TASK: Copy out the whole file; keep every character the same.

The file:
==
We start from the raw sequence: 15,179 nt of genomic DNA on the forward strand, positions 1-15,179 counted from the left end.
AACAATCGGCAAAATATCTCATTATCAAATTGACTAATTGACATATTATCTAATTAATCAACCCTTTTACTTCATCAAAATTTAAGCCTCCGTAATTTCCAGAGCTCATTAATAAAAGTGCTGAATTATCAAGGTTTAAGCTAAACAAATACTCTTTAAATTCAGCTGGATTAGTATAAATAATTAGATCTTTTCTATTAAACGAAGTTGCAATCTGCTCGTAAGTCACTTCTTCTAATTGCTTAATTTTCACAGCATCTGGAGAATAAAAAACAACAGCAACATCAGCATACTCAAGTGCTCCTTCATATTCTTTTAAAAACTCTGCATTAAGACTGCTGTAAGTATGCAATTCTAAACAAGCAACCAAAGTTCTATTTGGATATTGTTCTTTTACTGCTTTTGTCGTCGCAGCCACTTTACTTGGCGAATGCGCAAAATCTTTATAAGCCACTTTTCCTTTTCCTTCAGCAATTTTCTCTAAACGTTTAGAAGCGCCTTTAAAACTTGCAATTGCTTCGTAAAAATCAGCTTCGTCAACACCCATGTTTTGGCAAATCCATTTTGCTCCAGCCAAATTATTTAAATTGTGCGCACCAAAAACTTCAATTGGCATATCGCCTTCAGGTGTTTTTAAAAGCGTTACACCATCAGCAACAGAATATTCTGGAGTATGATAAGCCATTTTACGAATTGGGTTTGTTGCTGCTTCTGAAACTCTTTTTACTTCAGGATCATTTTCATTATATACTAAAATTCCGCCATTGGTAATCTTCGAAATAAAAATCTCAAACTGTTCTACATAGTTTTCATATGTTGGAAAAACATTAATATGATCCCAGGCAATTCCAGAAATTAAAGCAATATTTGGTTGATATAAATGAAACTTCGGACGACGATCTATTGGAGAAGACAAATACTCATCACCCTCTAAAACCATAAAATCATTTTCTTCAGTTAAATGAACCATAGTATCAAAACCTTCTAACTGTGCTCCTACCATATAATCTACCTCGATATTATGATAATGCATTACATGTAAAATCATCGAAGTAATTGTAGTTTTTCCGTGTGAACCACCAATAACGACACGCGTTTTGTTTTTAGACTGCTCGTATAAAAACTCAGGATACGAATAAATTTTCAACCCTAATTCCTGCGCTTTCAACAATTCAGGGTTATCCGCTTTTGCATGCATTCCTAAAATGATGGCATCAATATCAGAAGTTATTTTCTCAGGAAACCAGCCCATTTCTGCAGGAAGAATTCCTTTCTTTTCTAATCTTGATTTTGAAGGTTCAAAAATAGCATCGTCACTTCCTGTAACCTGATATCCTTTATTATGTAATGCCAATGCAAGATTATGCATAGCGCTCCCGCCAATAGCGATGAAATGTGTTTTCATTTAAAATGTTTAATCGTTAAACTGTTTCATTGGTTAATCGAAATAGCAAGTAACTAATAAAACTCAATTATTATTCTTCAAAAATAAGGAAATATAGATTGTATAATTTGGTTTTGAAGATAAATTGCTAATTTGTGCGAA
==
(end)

We start from the raw sequence: 15,179 nt of genomic DNA on the forward strand, positions 1-15,179 counted from the left end.
AACAATCGGCAAAATATCTCATTATCAAATTGACTAATTGACATATTATCTAATTAATCAACCCTTTTACTTCATCAAAATTTAAGCCTCCGTAATTTCCAGAGCTCATTAATAAAAGTGCTGAATTATCAAGGTTTAAGCTAAACAAATACTCTTTAAATTCAGCTGGATTAGTATAAATAATTAGATCTTTTCTATTAAACGAAGTTGCAATCTGCTCGTAAGTCACTTCTTCTAATTGCTTAATTTTCACAGCATCTGGAGAATAAAAAACAACAGCAACATCAGCATACTCAAGTGCTCCTTCATATTCTTTTAAAAACTCTGCATTAAGACTGCTGTAAGTATGCAATTCTAAACAAGCAACCAAAGTTCTATTTGGATATTGTTCTTTTACTGCTTTTGTCGTCGCAGCCACTTTACTTGGCGAATGCGCAAAATCTTTATAAGCCACTTTTCCTTTTCCTTCAGCAATTTTCTCTAAACGTTTAGAAGCGCCTTTAAAACTTGCAATTGCTTCGTAAAAATCAGCTTCGTCAACACCCATGTTTTGGCAAATCCATTTTGCTCCAGCCAAATTATTTAAATTGTGCGCACCAAAAACTTCAATTGGCATATCGCCTTCAGGTGTTTTTAAAAGCGTTACACCATCAGCAACAGAATATTCTGGAGTATGATAAGCCATTTTACGAATTGGGTTTGTTGCTGCTTCTGAAACTCTTTTTACTTCAGGATCATTTTCATTATATACTAAAATTCCGCCATTGGTAATCTTCGAAATAAAAATCTCAAACTGTTCTACATAGTTTTCATATGTTGGAAAAACATTAATATGATCCCAGGCAATTCCAGAAATTAAAGCAATATTTGGTTGATATAAATGAAACTTCGGACGACGATCTATTGGAGAAGACAAATACTCATCACCCTCTAAAACCATAAAATCATTTTCTTCAGTTAAATGAACCATAGTATCAAAACCTTCTAACTGTGCTCCTACCATATAATCTACCTCGATATTATGATAATGCATTACATGTAAAATCATCGAAGTAATTGTAGTTTTTCCGTGTGAACCACCAATAACGACACGCGTTTTGTTTTTAGACTGCTCGTATAAAAACTCAGGATACGAATAAATTTTCAACCCTAATTCCTGCGCTTTCAACAATTCAGGGTTATCCGCTTTTGCATGCATTCCTAAAATGATGGCATCAATATCAGAAGTTATTTTCTCAGGAAACCAGCCCATTTCTGCAGGAAGAATTCCTTTCTTTTCTAATCTTGATTTTGAAGGTTCAAAAATAGCATCGTCACTTCCTGTAACCTGATATCCTTTATTATGTAATGCCAATGCAAGATTATGCATAGCGCTCCCGCCAATAGCGATGAAATGTGTTTTCATTTAAAATGTTTAATCGTTAAACTGTTTCATTGGTTAATCGAAATAGCAAGTAACTAATAAAACTCAATTATTATTCTTCAAAAATAAGGAAATATAGATTGTATAATTTGGTTTTGAAGATAAATTGCTAATTTGTGCGAA